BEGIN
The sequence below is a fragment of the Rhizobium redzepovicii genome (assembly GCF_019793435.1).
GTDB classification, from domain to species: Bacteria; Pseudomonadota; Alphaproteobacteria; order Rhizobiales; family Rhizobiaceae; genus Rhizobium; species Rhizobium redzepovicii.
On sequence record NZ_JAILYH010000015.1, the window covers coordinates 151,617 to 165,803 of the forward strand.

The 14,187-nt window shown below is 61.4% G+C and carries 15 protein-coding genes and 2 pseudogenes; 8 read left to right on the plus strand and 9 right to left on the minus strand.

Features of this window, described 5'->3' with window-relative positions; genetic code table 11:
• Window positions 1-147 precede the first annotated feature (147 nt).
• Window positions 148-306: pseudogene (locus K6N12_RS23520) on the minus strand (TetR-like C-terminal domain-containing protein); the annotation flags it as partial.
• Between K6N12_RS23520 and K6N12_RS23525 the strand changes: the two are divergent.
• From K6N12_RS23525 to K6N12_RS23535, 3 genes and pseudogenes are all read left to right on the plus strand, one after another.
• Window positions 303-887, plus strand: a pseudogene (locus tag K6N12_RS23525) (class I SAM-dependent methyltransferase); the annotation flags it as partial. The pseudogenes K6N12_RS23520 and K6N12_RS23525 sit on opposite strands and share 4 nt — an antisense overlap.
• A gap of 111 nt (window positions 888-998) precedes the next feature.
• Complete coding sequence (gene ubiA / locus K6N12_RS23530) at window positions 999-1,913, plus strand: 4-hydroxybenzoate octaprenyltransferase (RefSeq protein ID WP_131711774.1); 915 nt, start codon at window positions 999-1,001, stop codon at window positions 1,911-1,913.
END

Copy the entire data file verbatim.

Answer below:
The sequence below is a fragment of the Rhizobium redzepovicii genome (assembly GCF_019793435.1).
GTDB classification, from domain to species: Bacteria; Pseudomonadota; Alphaproteobacteria; order Rhizobiales; family Rhizobiaceae; genus Rhizobium; species Rhizobium redzepovicii.
On sequence record NZ_JAILYH010000015.1, the window covers coordinates 151,617 to 165,803 of the forward strand.

The 14,187-nt window shown below is 61.4% G+C and carries 15 protein-coding genes and 2 pseudogenes; 8 read left to right on the plus strand and 9 right to left on the minus strand.

Features of this window, described 5'->3' with window-relative positions; genetic code table 11:
• Window positions 1-147 precede the first annotated feature (147 nt).
• Window positions 148-306: pseudogene (locus K6N12_RS23520) on the minus strand (TetR-like C-terminal domain-containing protein); the annotation flags it as partial.
• Between K6N12_RS23520 and K6N12_RS23525 the strand changes: the two are divergent.
• From K6N12_RS23525 to K6N12_RS23535, 3 genes and pseudogenes are all read left to right on the plus strand, one after another.
• Window positions 303-887, plus strand: a pseudogene (locus tag K6N12_RS23525) (class I SAM-dependent methyltransferase); the annotation flags it as partial. The pseudogenes K6N12_RS23520 and K6N12_RS23525 sit on opposite strands and share 4 nt — an antisense overlap.
• A gap of 111 nt (window positions 888-998) precedes the next feature.
• Complete coding sequence (gene ubiA / locus K6N12_RS23530) at window positions 999-1,913, plus strand: 4-hydroxybenzoate octaprenyltransferase (RefSeq protein ID WP_131711774.1); 915 nt, start codon at window positions 999-1,001, stop codon at window positions 1,911-1,913.